Gilmartin brought up the saga of 8 Spruce Street, the 76-story Frank Gehry-designed residential tower in Manhattan's financial district. She noted that Forest City had contemplated stopping halfway to limit the company's financial exposure, but didn't mention how that was used to renegotiate with the unions.

She recalled telling Gehry of the possibility of decapiting his tower, and his willingness to try to make it work. She brought up the issue of his royalty: "And we were being basically charged for the benefit of using Frank's name if we were to include it in the name of the building."

"'So Frank, if you could give us your brand, and we could use that with reckless abandon, we might be able to help marketing,'" she recalled, "and he said, 'MaryAnne, I will babysit for people live at the top of that tower if you can do this.' So Frank really did deliver his part in making sure that that beautiful iconic building got built."

That's interesting. In his biography of Gehry, Building Art, Paul Goldberger wrote that Gehry's firm added a specific "design fee" for his personal involvement, but he didn't mention that 8 Spruce Street renegotiation. From the book:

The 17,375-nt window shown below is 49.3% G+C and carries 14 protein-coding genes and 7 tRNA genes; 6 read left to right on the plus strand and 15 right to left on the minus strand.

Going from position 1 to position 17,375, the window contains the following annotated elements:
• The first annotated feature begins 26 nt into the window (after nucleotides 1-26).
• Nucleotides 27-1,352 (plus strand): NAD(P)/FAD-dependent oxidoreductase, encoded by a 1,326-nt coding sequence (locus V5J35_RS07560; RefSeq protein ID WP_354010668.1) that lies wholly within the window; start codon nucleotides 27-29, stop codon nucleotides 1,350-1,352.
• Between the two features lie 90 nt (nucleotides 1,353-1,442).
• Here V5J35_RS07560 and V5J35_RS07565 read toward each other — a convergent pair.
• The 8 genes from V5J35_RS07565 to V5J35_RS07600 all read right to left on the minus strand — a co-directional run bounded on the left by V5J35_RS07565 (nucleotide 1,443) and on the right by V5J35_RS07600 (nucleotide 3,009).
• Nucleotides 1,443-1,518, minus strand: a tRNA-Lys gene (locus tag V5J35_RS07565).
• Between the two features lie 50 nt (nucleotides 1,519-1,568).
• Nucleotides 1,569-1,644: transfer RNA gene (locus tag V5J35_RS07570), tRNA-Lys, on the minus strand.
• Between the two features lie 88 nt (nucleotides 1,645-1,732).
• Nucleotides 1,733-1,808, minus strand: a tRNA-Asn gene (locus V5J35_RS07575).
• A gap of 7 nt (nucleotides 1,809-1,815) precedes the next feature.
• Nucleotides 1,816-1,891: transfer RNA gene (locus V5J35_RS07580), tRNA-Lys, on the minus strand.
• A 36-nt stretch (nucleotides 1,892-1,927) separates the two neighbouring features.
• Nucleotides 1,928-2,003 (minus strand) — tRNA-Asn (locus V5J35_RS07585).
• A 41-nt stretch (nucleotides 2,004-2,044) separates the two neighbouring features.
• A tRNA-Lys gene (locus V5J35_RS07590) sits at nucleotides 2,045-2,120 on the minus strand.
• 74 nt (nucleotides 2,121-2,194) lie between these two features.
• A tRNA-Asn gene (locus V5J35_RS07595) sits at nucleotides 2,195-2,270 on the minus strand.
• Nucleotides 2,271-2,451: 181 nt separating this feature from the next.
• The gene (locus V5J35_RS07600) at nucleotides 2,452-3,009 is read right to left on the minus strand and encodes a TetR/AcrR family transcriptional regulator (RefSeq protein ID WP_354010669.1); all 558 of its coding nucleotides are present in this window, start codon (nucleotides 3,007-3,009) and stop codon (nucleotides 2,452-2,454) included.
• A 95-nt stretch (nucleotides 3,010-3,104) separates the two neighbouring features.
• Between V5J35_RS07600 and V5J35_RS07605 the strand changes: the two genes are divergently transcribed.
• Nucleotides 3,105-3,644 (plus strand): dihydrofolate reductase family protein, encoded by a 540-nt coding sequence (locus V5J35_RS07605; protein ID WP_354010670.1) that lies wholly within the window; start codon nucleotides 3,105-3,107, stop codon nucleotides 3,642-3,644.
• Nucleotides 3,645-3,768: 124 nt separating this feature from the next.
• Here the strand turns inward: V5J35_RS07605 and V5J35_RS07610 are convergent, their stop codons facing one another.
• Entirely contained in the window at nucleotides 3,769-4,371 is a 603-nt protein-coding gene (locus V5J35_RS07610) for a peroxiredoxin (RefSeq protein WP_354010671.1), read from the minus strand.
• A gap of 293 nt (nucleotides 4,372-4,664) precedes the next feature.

After firing him from Atlantic Yards, [developer Bruce] Ratner was doing all he could to connect his name to Gerhry’s in a different way. He had called the new Lower Manhattan tower “New York by Gehry,” agreeing with his marketing advisers that he was selling Frank Gehry as much as anything else at 8 Spruce Street… There had never been a Frank Gehry apartment tower in New York before. There had never been a Frank Gehry skyscraper anywhere before, for that matter.
Learning from the New York Times

Gilmartin recalled winning the competition to build the new New York Times headquarters, the deal that vaulted her into prominence.

"Any time we had a milestone event, the New York Times would call us to the Eagle Room"--the executive dining room--"and they would toast the event, and we were always about 'what have you done for me lately?'... The New York Times taught us that you need to stop and mark the moments, and that that's what gives people the drive and the hope, and the inspiration to keep plowing forward..."

She continued: "They were the alpha partner, obviously. They were the New York Times. They were the Grey Lady. They had triple-A rated credit at the time... so when they called, we came. Bruce [Ratner] and I would head up town... They made it part of our ritual, and it's a ritual that I now follow with my team members, many years later."